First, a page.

Photo by carool
Some of the biggest names in American retail have been linked to a Jordanian garment factory that allegedly rapes, tortures, and abuses its female workers, according to a report by the Institute of Global Labour and Human Rights, formerly known as the National Labor Committee. In a petition on Change.org, the human-rights organization accuses supervisors at Classic Factory, which supplies clothing to Walmart, Target, Macy’s, Kohl’s, Hanes, and Land’s End, of sexually assaulting dozens of migrant workers from Sri Lanka and Bangladesh, most of whom are virtually imprisoned in dilapidated surroundings. “We only went to Jordan to earn money to help our families,” says a young woman who goes by the name “Nazma” to protect her identity. “We had no idea that factory managers would rape so many of us young girls.”
The group’s findings are the result of six-month undercover effort, says Charles Kernaghan, its director and lead author of the study. “One young rape victim told us her assailant, a manager, bit her, leaving scars all over her body,” he says. “Women who become pregnant are forcibly deported and returned to Sri Lanka. Women who refuse the sexual advances of Classic‘s managers are also beaten and deported.”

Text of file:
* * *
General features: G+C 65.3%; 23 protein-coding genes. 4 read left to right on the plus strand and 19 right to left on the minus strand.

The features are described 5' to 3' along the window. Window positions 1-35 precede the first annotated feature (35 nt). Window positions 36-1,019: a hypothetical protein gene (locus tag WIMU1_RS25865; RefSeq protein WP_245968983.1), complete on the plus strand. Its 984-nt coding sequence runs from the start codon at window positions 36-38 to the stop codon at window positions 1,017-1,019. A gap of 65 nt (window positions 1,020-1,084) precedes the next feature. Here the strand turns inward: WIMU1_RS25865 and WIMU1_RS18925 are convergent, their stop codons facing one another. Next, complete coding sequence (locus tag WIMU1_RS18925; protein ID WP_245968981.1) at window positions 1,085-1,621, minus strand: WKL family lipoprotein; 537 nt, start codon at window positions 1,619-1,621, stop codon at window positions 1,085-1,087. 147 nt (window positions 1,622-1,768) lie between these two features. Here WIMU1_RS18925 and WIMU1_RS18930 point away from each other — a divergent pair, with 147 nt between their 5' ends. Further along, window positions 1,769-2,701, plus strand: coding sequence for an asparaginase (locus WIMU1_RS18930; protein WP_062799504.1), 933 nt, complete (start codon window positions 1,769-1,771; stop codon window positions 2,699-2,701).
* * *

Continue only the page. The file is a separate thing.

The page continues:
In addition to 13-hour shifts at the rate of 61 cents per hour, workers are “routinely cursed at, hit, and shortchanged of their wages.”
In addition to 13-hour shifts six or seven days a week, at the rate of 61 cents per hour, workers are “routinely cursed at, hit, and shortchanged of their wages” for failing to meet minimum production goals, according to eyewitness accounts. “To press the women to work faster, managers grope and fondle them,” Kernaghan adds. They’re also forced to live in bedbug-infested dormitories, without heat or hot water.
Although Jordan’s Ministry of Labor has been made aware of the allegations as early as 2007, he says, it has done nothing. Neither have the American corporations that continue to buy Classic clothing and claim no evidence of wrongdoing. “The minimal efforts of Walmart, Hanes, and the other labels to monitor factory conditions at Classic,” says Kernaghan, who wants the companies to immediately remove the accused perpetrators, compensate the victims, and enforce the worker’s rights laws in the U.S.-Jordan Free Trade Agreement.
“All we can do is cry,” Nazma says. “We ask the people who buy our garments, please end this abuse and torture we face. We should be able to work without fear of sexual assault.”